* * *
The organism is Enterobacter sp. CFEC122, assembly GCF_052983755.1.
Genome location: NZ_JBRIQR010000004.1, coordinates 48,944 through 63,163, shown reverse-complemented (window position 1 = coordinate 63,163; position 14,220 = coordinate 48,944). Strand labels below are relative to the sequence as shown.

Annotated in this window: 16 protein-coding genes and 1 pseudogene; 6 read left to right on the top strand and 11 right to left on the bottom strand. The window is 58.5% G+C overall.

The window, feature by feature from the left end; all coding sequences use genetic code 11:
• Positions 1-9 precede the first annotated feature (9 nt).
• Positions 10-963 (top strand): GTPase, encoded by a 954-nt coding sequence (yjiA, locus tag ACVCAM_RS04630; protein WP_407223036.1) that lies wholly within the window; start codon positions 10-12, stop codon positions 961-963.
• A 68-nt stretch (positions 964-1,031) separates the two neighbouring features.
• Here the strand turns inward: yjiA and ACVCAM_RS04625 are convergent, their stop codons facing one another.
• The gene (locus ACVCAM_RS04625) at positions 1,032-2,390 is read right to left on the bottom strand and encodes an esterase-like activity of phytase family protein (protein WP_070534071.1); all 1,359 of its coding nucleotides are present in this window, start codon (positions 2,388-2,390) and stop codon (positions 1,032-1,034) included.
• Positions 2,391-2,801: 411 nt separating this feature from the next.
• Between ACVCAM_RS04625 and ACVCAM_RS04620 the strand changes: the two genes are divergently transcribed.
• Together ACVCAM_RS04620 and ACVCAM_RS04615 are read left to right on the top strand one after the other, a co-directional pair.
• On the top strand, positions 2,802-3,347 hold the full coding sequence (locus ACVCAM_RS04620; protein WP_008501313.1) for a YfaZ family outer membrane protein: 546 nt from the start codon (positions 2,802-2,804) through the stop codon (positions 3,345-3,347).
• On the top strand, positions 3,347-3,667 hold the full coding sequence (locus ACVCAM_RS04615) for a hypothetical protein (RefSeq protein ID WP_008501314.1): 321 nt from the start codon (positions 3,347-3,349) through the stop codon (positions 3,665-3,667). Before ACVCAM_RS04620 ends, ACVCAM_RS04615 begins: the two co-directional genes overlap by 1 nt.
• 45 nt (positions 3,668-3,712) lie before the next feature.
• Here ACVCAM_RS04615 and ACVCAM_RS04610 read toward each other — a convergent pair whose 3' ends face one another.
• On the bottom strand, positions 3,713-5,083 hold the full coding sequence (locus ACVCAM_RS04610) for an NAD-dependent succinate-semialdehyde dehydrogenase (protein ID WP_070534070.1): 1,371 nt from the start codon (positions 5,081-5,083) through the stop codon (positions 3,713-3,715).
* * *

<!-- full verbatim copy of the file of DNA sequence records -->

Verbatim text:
The organism is Enterobacter sp. CFEC122, assembly GCF_052983755.1.
Genome location: NZ_JBRIQR010000004.1, coordinates 48,944 through 63,163, shown reverse-complemented (window position 1 = coordinate 63,163; position 14,220 = coordinate 48,944). Strand labels below are relative to the sequence as shown.

Annotated in this window: 16 protein-coding genes and 1 pseudogene; 6 read left to right on the top strand and 11 right to left on the bottom strand. The window is 58.5% G+C overall.

The window, feature by feature from the left end; all coding sequences use genetic code 11:
• Positions 1-9 precede the first annotated feature (9 nt).
• Positions 10-963 (top strand): GTPase, encoded by a 954-nt coding sequence (yjiA, locus tag ACVCAM_RS04630; protein WP_407223036.1) that lies wholly within the window; start codon positions 10-12, stop codon positions 961-963.
• A 68-nt stretch (positions 964-1,031) separates the two neighbouring features.
• Here the strand turns inward: yjiA and ACVCAM_RS04625 are convergent, their stop codons facing one another.
• The gene (locus ACVCAM_RS04625) at positions 1,032-2,390 is read right to left on the bottom strand and encodes an esterase-like activity of phytase family protein (protein WP_070534071.1); all 1,359 of its coding nucleotides are present in this window, start codon (positions 2,388-2,390) and stop codon (positions 1,032-1,034) included.
• Positions 2,391-2,801: 411 nt separating this feature from the next.
• Between ACVCAM_RS04625 and ACVCAM_RS04620 the strand changes: the two genes are divergently transcribed.
• Together ACVCAM_RS04620 and ACVCAM_RS04615 are read left to right on the top strand one after the other, a co-directional pair.
• On the top strand, positions 2,802-3,347 hold the full coding sequence (locus ACVCAM_RS04620; protein WP_008501313.1) for a YfaZ family outer membrane protein: 546 nt from the start codon (positions 2,802-2,804) through the stop codon (positions 3,345-3,347).
• On the top strand, positions 3,347-3,667 hold the full coding sequence (locus ACVCAM_RS04615) for a hypothetical protein (RefSeq protein ID WP_008501314.1): 321 nt from the start codon (positions 3,347-3,349) through the stop codon (positions 3,665-3,667). Before ACVCAM_RS04620 ends, ACVCAM_RS04615 begins: the two co-directional genes overlap by 1 nt.
• 45 nt (positions 3,668-3,712) lie before the next feature.
• Here ACVCAM_RS04615 and ACVCAM_RS04610 read toward each other — a convergent pair whose 3' ends face one another.
• On the bottom strand, positions 3,713-5,083 hold the full coding sequence (locus ACVCAM_RS04610) for an NAD-dependent succinate-semialdehyde dehydrogenase (protein ID WP_070534070.1): 1,371 nt from the start codon (positions 5,081-5,083) through the stop codon (positions 3,713-3,715).